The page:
This is, in fact, very important and is the EU’s priority. As I said earlier, we want to work together with our partners. Trade is a very important aspect of our relations which could be enhanced and could be improved.
What we like to do is that we want to work on improving a conducive investment regulatory environment to make sure that this is conducive for investment, and to make sure that this can also contribute to Nepal’s sustainable and inclusive economic development.
For this, it is important to have global standards so that we can also have a global and leverage playing field to make sure that there is also an equal competition where we can work together on these standards.
It is also equally important for the EU that now we take this opportunity to go to a green transition, which is environmentally sustainable, physically sustainable, economically sustainable and socially sustainable that keeps no one behind.
All of these are interlinked. And in order to have economically sustainable development, we need to have peace and stability. Moreover, we have seen that all of these crises, such as the climate crisis or the COVID-10 pandemic are linked.
How important is the EU for Nepal’s development and foreign investment?
As I said, the EU is a very important development partner of Nepal. The EU has provided a lot of funds to support Nepal’s development priorities. It is also very much willing to continue to support Nepal on its path to graduation from Least Development Country.
What exactly are the EU priorities here?
The EU is now starting to formulate its next financial programming under the neighborhood development and international cooperation instrument.
We have now started discussions with the Nepali authorities, civil society, media and government, as well as with other development partners to make sure that we find those areas to support Nepal’s priority where we can make the most impact and the most transformative impact.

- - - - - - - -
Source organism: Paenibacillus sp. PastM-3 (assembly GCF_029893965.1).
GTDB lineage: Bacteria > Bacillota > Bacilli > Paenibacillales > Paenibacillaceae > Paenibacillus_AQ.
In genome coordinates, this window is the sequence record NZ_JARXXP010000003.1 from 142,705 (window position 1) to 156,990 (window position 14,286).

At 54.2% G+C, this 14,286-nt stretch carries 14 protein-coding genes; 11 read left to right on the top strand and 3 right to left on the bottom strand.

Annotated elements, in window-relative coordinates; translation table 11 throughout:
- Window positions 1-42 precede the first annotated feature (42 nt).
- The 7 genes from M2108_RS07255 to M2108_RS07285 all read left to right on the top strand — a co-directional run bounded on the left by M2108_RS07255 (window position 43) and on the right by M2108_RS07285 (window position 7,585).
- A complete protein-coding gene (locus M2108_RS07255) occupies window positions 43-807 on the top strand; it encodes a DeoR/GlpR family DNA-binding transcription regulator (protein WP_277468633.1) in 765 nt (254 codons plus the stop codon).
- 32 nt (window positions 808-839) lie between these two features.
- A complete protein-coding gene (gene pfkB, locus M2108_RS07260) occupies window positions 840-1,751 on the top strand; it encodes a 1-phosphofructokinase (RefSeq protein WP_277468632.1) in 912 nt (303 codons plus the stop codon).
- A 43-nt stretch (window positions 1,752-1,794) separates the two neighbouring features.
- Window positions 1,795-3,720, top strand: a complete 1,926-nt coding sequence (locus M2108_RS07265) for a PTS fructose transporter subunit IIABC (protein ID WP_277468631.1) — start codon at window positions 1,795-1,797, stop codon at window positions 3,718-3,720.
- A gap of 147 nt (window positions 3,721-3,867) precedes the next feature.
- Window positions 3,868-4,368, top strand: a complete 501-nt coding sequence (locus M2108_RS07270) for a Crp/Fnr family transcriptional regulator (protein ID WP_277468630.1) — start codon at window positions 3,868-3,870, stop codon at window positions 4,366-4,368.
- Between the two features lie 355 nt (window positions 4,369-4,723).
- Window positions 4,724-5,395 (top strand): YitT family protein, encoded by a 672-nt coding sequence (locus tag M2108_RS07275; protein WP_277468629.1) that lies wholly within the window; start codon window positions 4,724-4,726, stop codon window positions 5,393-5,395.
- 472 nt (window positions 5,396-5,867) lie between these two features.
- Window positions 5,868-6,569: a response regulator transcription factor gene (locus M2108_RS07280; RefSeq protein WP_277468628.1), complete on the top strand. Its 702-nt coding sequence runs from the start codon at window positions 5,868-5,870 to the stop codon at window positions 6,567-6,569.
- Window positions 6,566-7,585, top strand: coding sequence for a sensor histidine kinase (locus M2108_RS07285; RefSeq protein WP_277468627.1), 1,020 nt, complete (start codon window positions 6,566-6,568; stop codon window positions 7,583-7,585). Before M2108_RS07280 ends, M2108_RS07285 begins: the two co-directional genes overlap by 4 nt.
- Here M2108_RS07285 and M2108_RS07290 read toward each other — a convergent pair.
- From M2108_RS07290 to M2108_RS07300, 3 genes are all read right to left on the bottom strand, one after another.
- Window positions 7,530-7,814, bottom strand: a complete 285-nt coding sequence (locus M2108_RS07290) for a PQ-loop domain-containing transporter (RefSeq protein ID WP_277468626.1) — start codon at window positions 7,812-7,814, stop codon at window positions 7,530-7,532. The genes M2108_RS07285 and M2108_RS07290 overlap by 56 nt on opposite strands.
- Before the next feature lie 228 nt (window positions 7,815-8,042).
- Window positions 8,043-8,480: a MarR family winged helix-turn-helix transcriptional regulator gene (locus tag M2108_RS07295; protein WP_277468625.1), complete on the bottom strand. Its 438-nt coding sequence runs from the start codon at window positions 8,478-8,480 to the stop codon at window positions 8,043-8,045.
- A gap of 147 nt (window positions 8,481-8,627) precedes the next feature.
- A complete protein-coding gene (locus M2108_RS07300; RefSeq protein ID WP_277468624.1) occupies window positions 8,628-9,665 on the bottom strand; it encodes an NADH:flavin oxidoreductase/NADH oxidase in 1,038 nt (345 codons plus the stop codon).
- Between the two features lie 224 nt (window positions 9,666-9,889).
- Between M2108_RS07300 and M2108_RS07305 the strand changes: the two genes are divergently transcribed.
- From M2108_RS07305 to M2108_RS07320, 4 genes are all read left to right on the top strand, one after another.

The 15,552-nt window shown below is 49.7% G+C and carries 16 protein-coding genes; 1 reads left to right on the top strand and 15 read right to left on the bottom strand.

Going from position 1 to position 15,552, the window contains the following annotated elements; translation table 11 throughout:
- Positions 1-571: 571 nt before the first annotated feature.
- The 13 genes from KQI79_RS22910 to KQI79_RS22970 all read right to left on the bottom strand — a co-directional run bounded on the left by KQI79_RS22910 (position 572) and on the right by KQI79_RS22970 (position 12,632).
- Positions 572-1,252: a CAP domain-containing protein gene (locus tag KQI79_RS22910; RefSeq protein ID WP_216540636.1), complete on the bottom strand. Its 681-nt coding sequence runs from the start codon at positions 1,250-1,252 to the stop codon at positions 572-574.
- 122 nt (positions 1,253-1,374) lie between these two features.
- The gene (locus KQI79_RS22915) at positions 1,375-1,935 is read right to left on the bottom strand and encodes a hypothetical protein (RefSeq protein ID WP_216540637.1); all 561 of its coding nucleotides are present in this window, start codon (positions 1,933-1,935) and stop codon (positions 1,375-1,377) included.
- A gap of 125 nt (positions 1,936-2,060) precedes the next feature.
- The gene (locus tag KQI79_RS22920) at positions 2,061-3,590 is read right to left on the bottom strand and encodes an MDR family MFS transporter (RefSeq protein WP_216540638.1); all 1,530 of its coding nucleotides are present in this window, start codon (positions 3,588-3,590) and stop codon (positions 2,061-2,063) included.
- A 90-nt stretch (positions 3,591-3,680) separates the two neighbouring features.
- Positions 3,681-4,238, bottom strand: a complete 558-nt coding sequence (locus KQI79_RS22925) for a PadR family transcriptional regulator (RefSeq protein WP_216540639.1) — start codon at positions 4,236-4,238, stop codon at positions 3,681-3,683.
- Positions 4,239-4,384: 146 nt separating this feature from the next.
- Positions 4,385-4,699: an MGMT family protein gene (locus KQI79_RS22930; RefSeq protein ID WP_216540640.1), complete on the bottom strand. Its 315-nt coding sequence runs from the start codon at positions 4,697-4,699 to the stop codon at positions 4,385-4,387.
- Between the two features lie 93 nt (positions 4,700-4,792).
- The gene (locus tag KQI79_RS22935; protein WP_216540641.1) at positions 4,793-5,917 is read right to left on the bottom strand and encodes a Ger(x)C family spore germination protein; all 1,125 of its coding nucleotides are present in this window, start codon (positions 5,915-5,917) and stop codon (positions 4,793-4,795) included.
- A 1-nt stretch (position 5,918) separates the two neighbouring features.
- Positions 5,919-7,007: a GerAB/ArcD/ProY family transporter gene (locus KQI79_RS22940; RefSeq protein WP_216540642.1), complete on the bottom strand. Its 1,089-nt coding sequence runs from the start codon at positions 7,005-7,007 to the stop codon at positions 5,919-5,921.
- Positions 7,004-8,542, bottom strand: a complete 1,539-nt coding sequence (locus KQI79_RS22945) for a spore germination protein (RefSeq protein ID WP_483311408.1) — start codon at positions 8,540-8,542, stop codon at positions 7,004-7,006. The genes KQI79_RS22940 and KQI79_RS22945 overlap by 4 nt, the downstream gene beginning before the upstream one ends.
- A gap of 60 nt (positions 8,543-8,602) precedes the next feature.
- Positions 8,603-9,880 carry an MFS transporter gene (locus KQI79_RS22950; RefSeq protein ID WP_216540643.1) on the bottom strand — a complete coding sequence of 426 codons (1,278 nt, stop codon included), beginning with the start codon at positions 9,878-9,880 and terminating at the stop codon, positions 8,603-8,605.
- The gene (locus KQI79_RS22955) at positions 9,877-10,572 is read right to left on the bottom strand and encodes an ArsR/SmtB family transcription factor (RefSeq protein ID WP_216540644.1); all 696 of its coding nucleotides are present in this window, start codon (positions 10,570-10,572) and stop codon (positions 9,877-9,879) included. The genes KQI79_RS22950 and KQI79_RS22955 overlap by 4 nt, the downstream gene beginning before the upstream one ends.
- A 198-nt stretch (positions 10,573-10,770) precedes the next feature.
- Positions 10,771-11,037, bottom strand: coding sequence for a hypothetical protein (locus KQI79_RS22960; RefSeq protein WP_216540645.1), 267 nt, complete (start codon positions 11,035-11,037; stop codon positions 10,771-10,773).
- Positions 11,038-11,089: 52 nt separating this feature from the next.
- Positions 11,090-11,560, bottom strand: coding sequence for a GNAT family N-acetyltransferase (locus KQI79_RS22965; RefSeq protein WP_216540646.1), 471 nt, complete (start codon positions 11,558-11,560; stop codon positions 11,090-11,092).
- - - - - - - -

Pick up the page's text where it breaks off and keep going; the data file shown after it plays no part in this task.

This is just the start of the formulation of the next programming, which will lead from 2021 to 2027. This December, all development partners – as part of the international development partners group — have supported Nepal’s priorities towards a green recovery and relief package.
The EU’s topmost priority is to support Nepal Green Grow, and we would also continue to support the Human Capital Development in Nepal that remains a very crucial and essential sector.
Other priorities include supporting peace, promoting and protecting human rights, fundamental freedom, and the rule of law.
What are the developments that have taken place to maintain people-to-people relations between the EU and Nepal?
I am very happy to say that Nepal’s youths are successful in getting scholarships under our flagship program ‘Erasmus Mundus Scholarships’. Erasmus is the program for Nepali students having experience in European Union’s universities where they can share the experience with European students, and bring back their knowledge and experience to Nepal. This is one very positive and enriching people to people exchanges.
The EU is seen as a leader in climate negotiations. What are the EU’s preparations for the upcoming COP 26 to be held in Glasgow?
This is a subject that is close to my heart. As a saying goes: We have not inherited this earth from our ancestors. We are just borrowing it for our children. We have to do something to make a difference.
I have been very proud of the steps that the EU has taken on European Green Deal, which is the EU’s modern economic growth strategy, which we implement not only in the EU but also with the partners such as Nepal.
This not deals with climate action but looks at other areas such as biodiversity, too. We also deal on initiatives that Nepal is very vulnerable to these crises induced by climate change.
What do you mean by saying ‘we borrow for our children’?
We are taking away from the planet more than what we have given back to it. We also need to give something to the planet.
How do you feel to be in the land of Lord Buddha, and the land of Mt Everest?
I feel very privileged and honor to be a European Union Ambassador to Nepal. I am very eager to discover Nepal and Nepali people, their culture and to really exchange and have a better understanding of each other, and keep the conversation going.
Do you have anything to share with the Nepali people?
I have not been able to go out much due to the COVID-19 pandemic. I have been using a lot of precautionary measures and I have not got the opportunity to know better Nepali people and Nepali culture. However, I am very much eager to get to know them and glad to have the opportunity to exchange and learn from each other.